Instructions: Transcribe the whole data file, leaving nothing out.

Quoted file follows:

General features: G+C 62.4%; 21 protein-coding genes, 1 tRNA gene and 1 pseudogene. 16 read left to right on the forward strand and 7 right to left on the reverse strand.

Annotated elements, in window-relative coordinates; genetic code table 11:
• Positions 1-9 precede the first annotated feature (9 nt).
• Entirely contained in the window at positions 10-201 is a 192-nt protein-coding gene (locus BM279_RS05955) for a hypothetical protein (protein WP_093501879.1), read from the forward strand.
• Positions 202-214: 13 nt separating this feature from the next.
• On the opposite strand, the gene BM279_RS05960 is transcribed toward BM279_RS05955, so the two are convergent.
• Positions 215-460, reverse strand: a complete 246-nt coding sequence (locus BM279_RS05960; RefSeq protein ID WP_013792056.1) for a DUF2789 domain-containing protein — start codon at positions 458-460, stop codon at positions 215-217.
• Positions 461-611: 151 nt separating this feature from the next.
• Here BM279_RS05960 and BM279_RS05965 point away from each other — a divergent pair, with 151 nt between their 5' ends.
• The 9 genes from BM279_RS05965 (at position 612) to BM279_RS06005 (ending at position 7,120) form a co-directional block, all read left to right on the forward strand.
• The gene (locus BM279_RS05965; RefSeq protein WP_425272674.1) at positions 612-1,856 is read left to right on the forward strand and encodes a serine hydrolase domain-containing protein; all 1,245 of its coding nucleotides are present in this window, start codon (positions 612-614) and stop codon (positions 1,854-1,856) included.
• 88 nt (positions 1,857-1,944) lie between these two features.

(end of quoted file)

General features: G+C 62.4%; 21 protein-coding genes, 1 tRNA gene and 1 pseudogene. 16 read left to right on the forward strand and 7 right to left on the reverse strand.

Annotated elements, in window-relative coordinates; genetic code table 11:
• Positions 1-9 precede the first annotated feature (9 nt).
• Entirely contained in the window at positions 10-201 is a 192-nt protein-coding gene (locus BM279_RS05955) for a hypothetical protein (protein WP_093501879.1), read from the forward strand.
• Positions 202-214: 13 nt separating this feature from the next.
• On the opposite strand, the gene BM279_RS05960 is transcribed toward BM279_RS05955, so the two are convergent.
• Positions 215-460, reverse strand: a complete 246-nt coding sequence (locus BM279_RS05960; RefSeq protein ID WP_013792056.1) for a DUF2789 domain-containing protein — start codon at positions 458-460, stop codon at positions 215-217.
• Positions 461-611: 151 nt separating this feature from the next.
• Here BM279_RS05960 and BM279_RS05965 point away from each other — a divergent pair, with 151 nt between their 5' ends.
• The 9 genes from BM279_RS05965 (at position 612) to BM279_RS06005 (ending at position 7,120) form a co-directional block, all read left to right on the forward strand.
• The gene (locus BM279_RS05965; RefSeq protein WP_425272674.1) at positions 612-1,856 is read left to right on the forward strand and encodes a serine hydrolase domain-containing protein; all 1,245 of its coding nucleotides are present in this window, start codon (positions 612-614) and stop codon (positions 1,854-1,856) included.
• 88 nt (positions 1,857-1,944) lie between these two features.